What: All Issues : Making Government Work for Everyone, Not Just the Rich or Powerful : Immigration Law Reform : S 1639. (Immigration overhaul) Motion to end debate on a bill that would overhaul U.S. immigration policies/On the cloture motion (2007 senate Roll Call 235)
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S 1639. (Immigration overhaul) Motion to end debate on a bill that would overhaul U.S. immigration policies/On the cloture motion
senate Roll Call 235     Jun 28, 2007
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Is this vote crucial?

This vote was on an attempt to bring debate on a measure to a close (known as a "cloture motion" in the Senate). The bill in question is an ambitious undertaking that would strengthen security at the U.S.-Mexico border, as well as significantly overhauling U.S. immigration policies.

If the Senate votes to "invoke cloture" – or bring debate to a close – then lawmakers must either hold a vote on the legislation, amendment or motion in question, or move on to other business. This type of motion is most often called on contentious legislation where the leadership is concerned that consideration could be held up indefinitely by a handful of unhappy politicians. Debate on the measure itself was contentious and stretched over several days. The Senate's Democratic leadership filed the cloture motion to try to bring these days of debate to an end, as well as to ensure they could defeat any potential filibuster. Invoking cloture, and cutting off a filibuster, requires the same amount of votes (60, a large margin in the Senate).

"Mr. President, this has been a long journey to try and bring our broken immigration system and our broken borders to the place where this Senate can take action. Today's action is going to be absolutely key to whether we will be able to continue and finalize this legislation at the end of the week. So today's vote is a critical vote, key vote, perhaps the most important vote we have had here on this issue over the period of the last 3 years," said Ted Kennedy, D-Mass. and one of the main sponsors of the bill.

The bill represented a hard-won compromise between competing sides of the immigration debate: those who want to give the nearly 12 million illegal immigrants a chance to legitimize their residency either temporarily or permanently, and those who want to tighten security along America's border with Mexico. To that end, the bill would establish several new visas that allow immigrants to work temporarily or put them onto a path to citizenship, in an effort to encourage the estimated 12 million illegal immigrants living in the United States to legitimize their residency.

The heart of the debate over how to change America's immigration system centers around whether the estimated 12 million illegal immigrants currently living in America and contributing to its economy should be given a chance at citizenship (often called "amnesty"), or instead deported for being here illegally. This question has engendered significant strife and has not been easy to negotiate, particularly since it would mean breaking up some families. (Many illegal immigrants have lived in the U.S. for decades and have given birth to children who by law are considered American citizens; in many cases, the parents would have to be deported, but their children would not.) Though these questions sometimes split down regional rather than partisan lines, Democrats generally favor some sort of partial amnesty. Republicans generally oppose any such attempts, believing that amnesty essentially rewards immigrants that have flouted U.S. immigration laws, even as others have patiently waited their turn at legal citizenship.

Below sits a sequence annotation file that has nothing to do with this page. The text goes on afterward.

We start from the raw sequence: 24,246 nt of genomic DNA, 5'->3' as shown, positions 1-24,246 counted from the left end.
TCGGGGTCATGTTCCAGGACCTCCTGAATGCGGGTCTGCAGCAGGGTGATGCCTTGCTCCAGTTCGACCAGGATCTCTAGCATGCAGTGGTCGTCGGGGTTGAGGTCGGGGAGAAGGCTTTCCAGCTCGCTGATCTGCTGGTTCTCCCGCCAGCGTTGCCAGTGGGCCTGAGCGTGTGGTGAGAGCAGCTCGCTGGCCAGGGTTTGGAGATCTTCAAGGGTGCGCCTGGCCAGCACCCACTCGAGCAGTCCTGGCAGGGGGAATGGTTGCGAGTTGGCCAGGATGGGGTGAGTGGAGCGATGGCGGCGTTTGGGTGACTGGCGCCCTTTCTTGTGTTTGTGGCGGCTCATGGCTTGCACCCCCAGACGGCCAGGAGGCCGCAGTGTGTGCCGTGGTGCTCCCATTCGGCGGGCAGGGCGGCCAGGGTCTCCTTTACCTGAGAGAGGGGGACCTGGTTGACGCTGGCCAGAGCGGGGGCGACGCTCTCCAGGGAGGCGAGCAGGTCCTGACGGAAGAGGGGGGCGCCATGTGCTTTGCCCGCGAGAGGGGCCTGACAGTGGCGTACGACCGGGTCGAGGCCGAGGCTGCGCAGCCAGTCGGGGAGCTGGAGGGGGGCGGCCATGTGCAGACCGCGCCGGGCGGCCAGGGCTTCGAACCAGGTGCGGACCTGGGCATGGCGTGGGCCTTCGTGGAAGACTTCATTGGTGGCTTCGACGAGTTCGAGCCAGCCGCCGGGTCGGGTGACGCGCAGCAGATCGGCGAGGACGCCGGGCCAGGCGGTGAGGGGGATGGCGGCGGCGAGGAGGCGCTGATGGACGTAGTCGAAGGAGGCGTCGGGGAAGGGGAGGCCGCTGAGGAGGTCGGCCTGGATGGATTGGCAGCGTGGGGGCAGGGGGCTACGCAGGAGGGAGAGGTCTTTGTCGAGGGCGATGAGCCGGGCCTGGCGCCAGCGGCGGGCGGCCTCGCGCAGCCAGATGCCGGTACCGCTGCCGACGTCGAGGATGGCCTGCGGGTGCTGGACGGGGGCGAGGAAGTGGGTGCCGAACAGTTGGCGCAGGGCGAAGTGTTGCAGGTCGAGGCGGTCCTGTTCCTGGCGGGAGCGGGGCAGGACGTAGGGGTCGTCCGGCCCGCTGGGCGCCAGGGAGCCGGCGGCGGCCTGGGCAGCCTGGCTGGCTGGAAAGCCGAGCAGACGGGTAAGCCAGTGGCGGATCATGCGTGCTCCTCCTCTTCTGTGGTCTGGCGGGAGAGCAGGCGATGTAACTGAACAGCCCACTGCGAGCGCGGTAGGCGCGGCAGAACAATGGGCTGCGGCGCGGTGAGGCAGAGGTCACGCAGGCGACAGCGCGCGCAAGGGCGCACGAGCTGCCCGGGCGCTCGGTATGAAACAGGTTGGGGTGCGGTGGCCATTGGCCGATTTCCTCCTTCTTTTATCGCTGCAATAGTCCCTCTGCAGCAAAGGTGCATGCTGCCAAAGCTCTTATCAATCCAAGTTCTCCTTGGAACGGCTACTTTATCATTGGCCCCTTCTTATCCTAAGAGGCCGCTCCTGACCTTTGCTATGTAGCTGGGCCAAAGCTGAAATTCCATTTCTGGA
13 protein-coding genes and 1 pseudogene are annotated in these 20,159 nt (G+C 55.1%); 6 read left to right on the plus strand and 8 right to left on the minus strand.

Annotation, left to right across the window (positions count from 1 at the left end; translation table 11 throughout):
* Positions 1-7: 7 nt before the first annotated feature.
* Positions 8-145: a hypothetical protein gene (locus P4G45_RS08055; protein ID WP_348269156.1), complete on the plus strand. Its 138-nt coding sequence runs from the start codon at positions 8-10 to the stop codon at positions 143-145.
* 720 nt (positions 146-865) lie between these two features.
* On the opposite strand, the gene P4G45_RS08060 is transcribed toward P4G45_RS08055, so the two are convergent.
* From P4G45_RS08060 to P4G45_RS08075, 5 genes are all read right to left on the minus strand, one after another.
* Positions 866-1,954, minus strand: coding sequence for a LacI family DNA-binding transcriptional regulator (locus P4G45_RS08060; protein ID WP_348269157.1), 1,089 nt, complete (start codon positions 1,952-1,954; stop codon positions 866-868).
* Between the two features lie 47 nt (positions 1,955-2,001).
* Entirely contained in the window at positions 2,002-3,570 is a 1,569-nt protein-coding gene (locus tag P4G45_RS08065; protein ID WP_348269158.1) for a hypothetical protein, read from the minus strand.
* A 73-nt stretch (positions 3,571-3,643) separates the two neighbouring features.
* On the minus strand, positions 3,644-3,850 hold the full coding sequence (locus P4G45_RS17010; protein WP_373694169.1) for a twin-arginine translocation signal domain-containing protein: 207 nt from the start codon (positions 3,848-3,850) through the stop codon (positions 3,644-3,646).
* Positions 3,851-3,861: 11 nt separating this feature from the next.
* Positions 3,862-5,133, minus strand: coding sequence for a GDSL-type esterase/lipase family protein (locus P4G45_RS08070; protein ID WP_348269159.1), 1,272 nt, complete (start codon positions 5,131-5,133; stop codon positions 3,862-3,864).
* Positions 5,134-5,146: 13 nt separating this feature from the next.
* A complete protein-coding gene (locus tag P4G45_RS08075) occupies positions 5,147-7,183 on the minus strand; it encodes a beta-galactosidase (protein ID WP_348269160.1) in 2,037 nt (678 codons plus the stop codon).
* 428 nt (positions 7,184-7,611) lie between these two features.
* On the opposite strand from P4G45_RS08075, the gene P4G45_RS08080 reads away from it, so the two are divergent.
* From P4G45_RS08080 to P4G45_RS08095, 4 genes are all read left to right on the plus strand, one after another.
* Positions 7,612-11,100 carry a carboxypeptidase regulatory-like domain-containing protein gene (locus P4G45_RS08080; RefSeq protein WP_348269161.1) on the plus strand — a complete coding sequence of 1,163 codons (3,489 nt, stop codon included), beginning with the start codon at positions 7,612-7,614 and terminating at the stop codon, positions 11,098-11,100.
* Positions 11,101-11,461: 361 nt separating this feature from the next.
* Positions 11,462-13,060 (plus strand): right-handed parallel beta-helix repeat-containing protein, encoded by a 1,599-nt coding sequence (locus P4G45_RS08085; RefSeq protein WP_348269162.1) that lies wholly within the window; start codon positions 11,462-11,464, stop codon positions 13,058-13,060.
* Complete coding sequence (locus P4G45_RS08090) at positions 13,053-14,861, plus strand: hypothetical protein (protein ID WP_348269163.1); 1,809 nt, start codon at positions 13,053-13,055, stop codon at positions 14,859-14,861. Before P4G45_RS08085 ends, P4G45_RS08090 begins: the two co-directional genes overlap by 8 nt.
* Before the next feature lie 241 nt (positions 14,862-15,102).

By a vote of 46-53, the motion to end debate on the measure and proceed to a final vote failed. In essence, this vote was the test vote for the bill's ultimate success or failure. Because it failed, Senate Majority Leader Harry Reid, D-Nev., declared the issue dead for the year. This is because if the Senate cannot muster enough votes to invoke cloture (60), then it also cannot muster enough support to cut off any planned filibusters, which also requires 60 votes. Most Democrats who voted supported ending debate on the measure, though 15 voted against the cloture motion. And most Republicans voted against ending debate on the measure, though 12 voted for the cloture motion. All of the most progressive members of the Senate voted to end debate.. Thus, cloture was not invoked. Because Democrats could not muster enough support to end debate and move to a final vote on the bill, Reid declared the issue dead for the year and pulled it from the Senate's schedule.

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